COVID-19 cases continue to increase across the world even several months after the pandemic started. Unfortunately, many nations may no longer be able to handle cases soon due to the increasing shortage of ICU beds and ventilators.
The overcrowding in hospitals may push people to delay or cancel hospital visits. Understandably, some people don’t want to go to hospitals in fear of contracting the novel coronavirus. But this can come with negative consequences.
One alternative to the problem is bringing clinical care to people’s homes. Hospital-at-home refers to hospital-level clinical services provided in the confines of one’s home.
How In-Home Care Works
The hospital-at-home model is a combination of telehealth, remote monitoring, and scheduled home visits. Telehealth is the use of technology to healthcare services remotely. Consultations are done virtually through video calls, voice calls, or online chat.
Remote monitoring is also important in administering in-home care. In most cases, healthcare practitioners can’t stay with patients in their homes 24/7. So practitioners use remote monitoring through smart technology, such as a smartwatch, smart weighing scale, remote electronic respiratory monitor, etc. These devices send regular updates to practitioners.
With the information received through telehealth and remote monitoring, practitioners can determine if a home visit is necessary. This may be done to administer medication or conduct tests that are unavailable remotely.
Benefits of In-Home Care
The hospital-at-home model is convenient for the vulnerable population, particularly the elderly and the immunocompromised. Also, this model of care ensures that people who live in places that don’t have nearby medical facilities still have access to healthcare. In the time of a pandemic, the hospital-at-home concept encourages patients to push through with doctor visits since it eliminates their fear of going out and going to hospitals.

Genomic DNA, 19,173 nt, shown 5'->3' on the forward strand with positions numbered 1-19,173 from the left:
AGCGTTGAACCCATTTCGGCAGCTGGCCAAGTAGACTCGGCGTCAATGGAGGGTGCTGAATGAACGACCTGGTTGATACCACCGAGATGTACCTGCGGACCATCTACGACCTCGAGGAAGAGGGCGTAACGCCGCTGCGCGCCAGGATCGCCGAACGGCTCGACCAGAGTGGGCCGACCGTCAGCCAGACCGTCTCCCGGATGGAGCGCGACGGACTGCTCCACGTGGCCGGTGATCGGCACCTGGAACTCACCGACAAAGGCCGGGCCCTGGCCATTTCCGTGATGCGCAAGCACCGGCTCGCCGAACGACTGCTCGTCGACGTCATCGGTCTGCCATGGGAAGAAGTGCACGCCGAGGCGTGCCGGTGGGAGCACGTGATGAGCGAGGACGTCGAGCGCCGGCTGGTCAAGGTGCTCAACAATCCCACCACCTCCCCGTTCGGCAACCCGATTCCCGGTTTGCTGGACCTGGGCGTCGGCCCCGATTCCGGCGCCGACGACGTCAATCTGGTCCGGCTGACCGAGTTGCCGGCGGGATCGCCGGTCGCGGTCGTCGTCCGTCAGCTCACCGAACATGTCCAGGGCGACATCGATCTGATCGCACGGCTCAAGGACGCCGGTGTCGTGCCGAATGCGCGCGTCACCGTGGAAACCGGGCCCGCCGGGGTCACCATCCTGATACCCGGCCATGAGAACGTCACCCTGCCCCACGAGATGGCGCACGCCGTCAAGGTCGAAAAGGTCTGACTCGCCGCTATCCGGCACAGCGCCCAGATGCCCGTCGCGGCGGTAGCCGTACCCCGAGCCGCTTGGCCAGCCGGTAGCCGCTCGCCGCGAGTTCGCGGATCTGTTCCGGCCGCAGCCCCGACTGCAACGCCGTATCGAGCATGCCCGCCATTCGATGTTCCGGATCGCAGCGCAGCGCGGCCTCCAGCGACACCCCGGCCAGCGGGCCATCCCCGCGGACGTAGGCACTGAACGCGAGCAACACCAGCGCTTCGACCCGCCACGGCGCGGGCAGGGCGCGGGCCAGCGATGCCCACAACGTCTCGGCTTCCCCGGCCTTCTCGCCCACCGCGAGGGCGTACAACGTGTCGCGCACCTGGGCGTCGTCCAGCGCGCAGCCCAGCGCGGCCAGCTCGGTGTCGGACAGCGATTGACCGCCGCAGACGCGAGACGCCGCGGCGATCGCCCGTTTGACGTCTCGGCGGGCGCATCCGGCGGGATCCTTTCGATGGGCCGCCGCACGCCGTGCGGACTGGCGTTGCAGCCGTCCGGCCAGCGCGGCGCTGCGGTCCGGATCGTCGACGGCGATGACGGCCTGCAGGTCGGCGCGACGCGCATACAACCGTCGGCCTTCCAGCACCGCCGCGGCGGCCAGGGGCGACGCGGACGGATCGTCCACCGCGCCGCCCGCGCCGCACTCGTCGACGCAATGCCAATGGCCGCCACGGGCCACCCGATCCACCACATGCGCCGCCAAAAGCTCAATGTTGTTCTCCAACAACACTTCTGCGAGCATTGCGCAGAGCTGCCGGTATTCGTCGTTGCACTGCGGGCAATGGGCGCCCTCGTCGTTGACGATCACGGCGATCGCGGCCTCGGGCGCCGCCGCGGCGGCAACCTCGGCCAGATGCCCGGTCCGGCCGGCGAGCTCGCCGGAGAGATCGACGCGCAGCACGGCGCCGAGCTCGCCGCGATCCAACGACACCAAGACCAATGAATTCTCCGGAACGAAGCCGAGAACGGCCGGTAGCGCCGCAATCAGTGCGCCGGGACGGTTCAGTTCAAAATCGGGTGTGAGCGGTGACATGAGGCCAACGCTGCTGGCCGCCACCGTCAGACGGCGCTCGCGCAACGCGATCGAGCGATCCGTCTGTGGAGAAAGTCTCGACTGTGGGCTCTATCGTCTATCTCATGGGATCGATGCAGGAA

Lower COVID-19 Risk
Because everything is done remotely, patients are at a lower risk of COVID-19 transmission. The only risk they’ll face is during home visits. And this risk can be addressed if both parties follow safety protocols, such as wearing PPE, hand hygiene, and proper disinfection at home.
Many patients get anxious when they go to the hospital for a consultation. Some fear getting a worst-case diagnosis or finding out that there’s something seriously wrong with their health. Others are just simply uncomfortable with talking to a doctor. And this anxiety is one of the reasons why patients skip consultations.
This anxiety can be eliminated by the hospital-at-home model. Patients feel more comfortable at home as it is their “safe space.” Also, they have their loved ones with them who can help them stay calm.
The cost of in-home care is relatively lower than in-patient care. Specifically, in John Hopkins University’s hospital-at-home model, early trials showed that it costed 32% less than hospital care, though more studies need to be conducted. The drawback here is that not all insurance plans cover in-home care by 100%. Hopefully, as this type of care becomes more mainstream due to the global pandemic, insurance companies will start including it in their plans so that patients can save more.
Hospital-at-home does have limitations. One of them is access to certain medical equipment. For example, one has to go to a hospital to access imaging technology like a CT scanner or an open MRI scanner, if they need to get scanned. Another limitation is time constraints. Some physicians may take more time to examine patients during virtual consultations. Latency during calls can also be a problem.
Given its benefits, hospital-at-home care shows promise. And with proper implementation and further development, this model of care can become mainstream in the future and save more lives by addressing bed shortages in hospitals.